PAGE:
"It's worth a try!" Dara said brightly, and did just that. Gwilym spun around to see the fight.

"Good gods," Lorcan breathed, and Gwilym had to agree.

He'd never seen anything like it. Probably no one had. It was rare enough to get to see Riders even sparring, rarer again to see one genuinely fight. But this was two fully-grown, fully-trained Riders fighting with every ounce of skill and ability they had. He'd never seen anything more dangerous in his entire life, even including the arrow that twenty seconds ago had been aimed at him. It was like the perfect predator, the perfect hunter, the perfect killer, all condensed down and molded into human shape, something primal and raw given the face of civilisation. Gwilym stared at them. They fought Saxons, he thought. This was what the Saxons saw. And still the Saxons came.

"You could rule the world so easily, you know," Lorcan said, the horrified awe written large across his face and in his voice. "Look at them, Gwilym. These people swear themselves to you."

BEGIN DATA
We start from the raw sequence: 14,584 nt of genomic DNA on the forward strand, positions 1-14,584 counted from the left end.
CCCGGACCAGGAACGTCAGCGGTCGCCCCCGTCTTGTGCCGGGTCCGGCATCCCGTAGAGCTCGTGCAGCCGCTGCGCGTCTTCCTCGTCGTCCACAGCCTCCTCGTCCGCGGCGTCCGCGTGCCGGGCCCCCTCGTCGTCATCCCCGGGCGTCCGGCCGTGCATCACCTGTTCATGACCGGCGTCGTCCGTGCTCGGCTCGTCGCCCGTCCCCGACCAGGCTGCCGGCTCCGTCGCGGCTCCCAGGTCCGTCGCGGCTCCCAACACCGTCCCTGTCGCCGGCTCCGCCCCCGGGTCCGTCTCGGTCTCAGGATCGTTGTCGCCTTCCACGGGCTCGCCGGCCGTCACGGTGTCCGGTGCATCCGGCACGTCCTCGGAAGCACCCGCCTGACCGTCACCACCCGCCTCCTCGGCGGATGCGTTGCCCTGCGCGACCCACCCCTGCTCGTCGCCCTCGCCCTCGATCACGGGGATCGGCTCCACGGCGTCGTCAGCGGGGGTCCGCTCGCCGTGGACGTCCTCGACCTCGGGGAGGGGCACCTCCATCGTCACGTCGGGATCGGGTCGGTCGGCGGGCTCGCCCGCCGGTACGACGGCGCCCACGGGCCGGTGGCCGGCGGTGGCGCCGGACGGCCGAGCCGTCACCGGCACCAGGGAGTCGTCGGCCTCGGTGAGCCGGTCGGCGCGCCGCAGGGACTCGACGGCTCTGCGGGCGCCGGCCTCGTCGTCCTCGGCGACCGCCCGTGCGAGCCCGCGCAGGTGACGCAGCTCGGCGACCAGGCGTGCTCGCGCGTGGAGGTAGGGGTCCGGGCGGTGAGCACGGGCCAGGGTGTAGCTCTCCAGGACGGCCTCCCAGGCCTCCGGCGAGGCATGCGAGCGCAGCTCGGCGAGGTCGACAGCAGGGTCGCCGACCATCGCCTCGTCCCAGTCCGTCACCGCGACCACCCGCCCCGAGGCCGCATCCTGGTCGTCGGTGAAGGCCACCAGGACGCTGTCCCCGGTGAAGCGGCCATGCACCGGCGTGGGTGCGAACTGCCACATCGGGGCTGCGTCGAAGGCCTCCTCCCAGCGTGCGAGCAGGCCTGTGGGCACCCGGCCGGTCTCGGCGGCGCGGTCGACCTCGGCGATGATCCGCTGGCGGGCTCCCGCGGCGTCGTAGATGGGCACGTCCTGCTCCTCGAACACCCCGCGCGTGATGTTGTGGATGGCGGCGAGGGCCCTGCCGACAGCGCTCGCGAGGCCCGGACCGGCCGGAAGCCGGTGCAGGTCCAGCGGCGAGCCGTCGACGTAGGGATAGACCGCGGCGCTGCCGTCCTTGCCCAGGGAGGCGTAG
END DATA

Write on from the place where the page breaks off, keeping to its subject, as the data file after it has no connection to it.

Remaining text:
"Certainly," Gwilym managed, "that's what Flyn thinks."

People were shouting on the other side of the door, but Gwilym didn't listen. He just watched. Awen fought in silence, those blades she had flashing in and out so quickly he could barely keep up, Owain already covered in several regrettably-shallow slices from them around his face and shoulders. She had so much grace, Gwilym thought. Even here, now, giving herself over entirely to the battle, her movements were so elegant, so lithe, so beautiful. And so terrifying. This was the part of herself that she would never have shown him otherwise, Gwilym reflected. The charm, the wit, the compassion all gone, just beauty combined with terror.

"That's her, isn't it?" Lorcan said. "You're in love with her?"

"Yes," Gwilym said.

"Which is entirely inappropriate, of course," a voice said unpleasantly, and Councillor Eifion appeared beside him, his aged face watching the battle like a connoisseur. "You were only sanctioned to have a relationship with her as I recall, Sovereign."

"Which I don't," Gwilym said sharply. "And my feelings towards her aren't something anyone can control, Councillor, particularly including her."